What Is an Exclusivity Agreement?

By Joseph Nicholson - Updated June 05, 2017
Corporate boardroom meeting

Businesses often partner with other companies to accomplish strategic objectives, and those relationships sometimes include an exclusivity agreement - that is, an agreement to deal with each other exclusively with respect to a particular aspect of their business. A famous exclusivity agreement exists between Apple and AT&T regarding the distribution of the iPhone. Closer to home, many real estate listing agreements give the agent the exclusive right to sell the listed property. Exclusivity agreements strengthen certain business relationships to the exclusion of others. Frequently a company that's strong in its sector will contract with a crucial part of its supply chain, or team up with a powerful player in another market, to create a dominant force. In any event, exclusivity agreements help rapacious capitalists play nice.

Definition of Exclusivity

An exclusivity agreement is a contract between two or more entities to deal only with each other regarding a specific area of business. It usually doesn't establish a formal relationship between two businesses beyond that created by the contract, but rather takes it to the next level of commitment. An exclusivity agreement can also exist between two people in regard to some business intercourse they will endeavor upon together.

Features of Exclusivity

The essential feature of an exclusivity agreement is the covenant to not engage in a particular business activity with other parties for a specified period of time. The agreement usually restricts only one of the parties. This typically occurs in vertical buyer/seller relationship where a buyer agrees to buy exclusively from the seller. Or a manufacturer could agree to ship its products through only a certain distributor. Less common is the bilateral agreement that puts conditions on both parties.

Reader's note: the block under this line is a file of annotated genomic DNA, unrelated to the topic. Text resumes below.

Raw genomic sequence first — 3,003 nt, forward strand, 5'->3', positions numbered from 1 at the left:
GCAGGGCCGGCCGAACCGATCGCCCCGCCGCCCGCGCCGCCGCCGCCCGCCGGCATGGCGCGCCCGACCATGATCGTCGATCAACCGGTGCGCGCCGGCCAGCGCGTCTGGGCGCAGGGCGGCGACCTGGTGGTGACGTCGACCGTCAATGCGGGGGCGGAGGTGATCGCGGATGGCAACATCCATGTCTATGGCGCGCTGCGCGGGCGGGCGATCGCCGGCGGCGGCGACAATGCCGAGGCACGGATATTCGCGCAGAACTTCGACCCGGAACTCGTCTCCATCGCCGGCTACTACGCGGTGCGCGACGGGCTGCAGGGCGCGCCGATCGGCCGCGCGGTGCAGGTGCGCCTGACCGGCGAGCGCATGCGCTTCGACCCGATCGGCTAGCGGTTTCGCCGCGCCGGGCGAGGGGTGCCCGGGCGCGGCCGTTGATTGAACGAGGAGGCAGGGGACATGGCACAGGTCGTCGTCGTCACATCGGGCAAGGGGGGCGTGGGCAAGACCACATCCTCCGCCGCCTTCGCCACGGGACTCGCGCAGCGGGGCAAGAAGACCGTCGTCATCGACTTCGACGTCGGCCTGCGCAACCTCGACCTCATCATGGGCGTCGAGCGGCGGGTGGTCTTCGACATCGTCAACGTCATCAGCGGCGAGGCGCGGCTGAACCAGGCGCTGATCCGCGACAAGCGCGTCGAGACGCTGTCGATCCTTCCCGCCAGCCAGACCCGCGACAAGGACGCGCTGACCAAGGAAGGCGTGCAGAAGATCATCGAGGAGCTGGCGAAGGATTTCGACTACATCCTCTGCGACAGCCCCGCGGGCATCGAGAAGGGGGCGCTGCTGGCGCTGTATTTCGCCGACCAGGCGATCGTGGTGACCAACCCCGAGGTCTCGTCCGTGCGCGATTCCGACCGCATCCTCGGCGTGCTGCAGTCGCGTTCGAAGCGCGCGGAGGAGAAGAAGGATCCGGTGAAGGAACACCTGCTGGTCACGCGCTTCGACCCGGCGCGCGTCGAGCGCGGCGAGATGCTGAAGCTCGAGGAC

Types of Exclusivity

In addition to buyer/seller relationships, exclusivity agreements sometimes come into play during business acquisitions. Because there can be heated competition and competing bids for a company, an acquiring company that makes progress in negotiations can have its target sign an exclusivity agreement preventing it from entertaining other offers from competitors. Individuals may enter into an exclusivity agreement when they agree to list their house exclusively with a real estate agency.

Function of Exclusivity

Exclusivity agreements create stability in a business relationship, which in turn provides predictability. The ability to foresee future costs and project business relationships is crucial to operating a large company. An exclusivity agreement shuts out competition, which tends to let costs stabilize and allows for a confident and efficient allocation of noncapital resources.

Consequences of Exclusivity

Within an exclusivity agreement there may be other terms, such as confidentiality, access to relevant data and conditions for termination. Once two businesses get in bed together, they may become privy to information about each other that could be valuable to the competition. But, at the same time, a certain level of cooperation might be necessary to maximize the synergy of the two companies. The exclusivity agreement can be tailored to the needs of the moment as well as future inevitabilities. Sometimes the agreement can be broken at any time, but with a penalty. In other cases it might be periodically renegotiated, or terminated upon certain conditions.

About the Author

Joseph Nicholson is an independent analyst whose publishing achievements include a cover feature for "Futures Magazine" and a recurring column in the monthly newsletter of a private mint. He received a Bachelor of Arts in English from the University of Florida and is currently attending law school in San Francisco.

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